Now that we’re into the New Year, it’s a good time to look over your list of resolutions. Did you remember to include dental health on your list? Here’s one simple resolution that can help keep your smile bright and healthy through the New Year and beyond: Floss every day!
Your oral hygiene routine at home is your first line of defense against tooth decay and gum disease. While brushing your teeth twice a day effectively removes much of the food debris and dental plaque from your teeth, brushing alone is not sufficient to remove all the plaque that forms on your teeth and around your gums. For optimal oral health, flossing once a day is also necessary.
Which teeth do you need to floss? Any dentist will tell you, “Only the ones you want to keep!” And yet according to a national survey of over 9,000 U.S. adults age 30 and older, nearly 70% don’t floss every day, and nearly one third admit that they don’t floss their teeth at all. Unfortunately, if you don’t floss, you’ll miss cleaning about a third of your tooth surfaces. When plaque is not removed, this sticky film of bacteria releases acids that cause cavities and gum disease. With dental floss, however, you can clean between the teeth and around the gums where a toothbrush can’t reach.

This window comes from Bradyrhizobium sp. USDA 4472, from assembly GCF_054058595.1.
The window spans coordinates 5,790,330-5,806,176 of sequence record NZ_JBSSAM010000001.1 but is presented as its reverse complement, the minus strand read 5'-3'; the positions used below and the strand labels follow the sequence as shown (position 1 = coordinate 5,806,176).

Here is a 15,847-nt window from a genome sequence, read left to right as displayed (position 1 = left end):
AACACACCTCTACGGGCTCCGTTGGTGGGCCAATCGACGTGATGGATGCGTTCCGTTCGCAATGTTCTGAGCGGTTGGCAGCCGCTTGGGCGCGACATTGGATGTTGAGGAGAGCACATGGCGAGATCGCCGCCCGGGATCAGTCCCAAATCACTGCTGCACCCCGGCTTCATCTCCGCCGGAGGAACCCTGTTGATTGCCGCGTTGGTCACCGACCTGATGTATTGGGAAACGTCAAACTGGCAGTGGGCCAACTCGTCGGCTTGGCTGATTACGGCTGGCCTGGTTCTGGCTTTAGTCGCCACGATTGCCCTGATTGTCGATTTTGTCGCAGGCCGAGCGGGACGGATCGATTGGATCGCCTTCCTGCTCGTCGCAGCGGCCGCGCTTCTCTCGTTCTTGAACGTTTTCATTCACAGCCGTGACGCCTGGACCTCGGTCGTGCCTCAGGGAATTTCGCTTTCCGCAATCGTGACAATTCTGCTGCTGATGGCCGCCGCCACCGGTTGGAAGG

Flossing is an essential component of good oral hygiene. Still, daily flossing seems to be a harder habit to get into than brushing. Some people tense up their cheek muscles while flossing, making it harder to comfortably reach the back teeth, so remember to relax as you floss. If unwaxed floss doesn’t glide easily between teeth, try waxed floss. If you have trouble using traditional dental floss, you can try threader floss, which has a rigid tip, interdental brushes, floss picks, or a water flosser, which cleans by way of pressurized water.
It’s not too late to add one more resolution to your list, and flossing is a habit that will go a long way toward keeping you in the best oral health. And along with good dental hygiene at home, regular professional dental cleanings and checkups are key to a healthy smile. If you would like more information about maintaining excellent dental health, please contact us or schedule a consultation. To learn more, read the Dear Doctor magazine articles “Daily Oral Hygiene” and “Flossing—A New Technique.”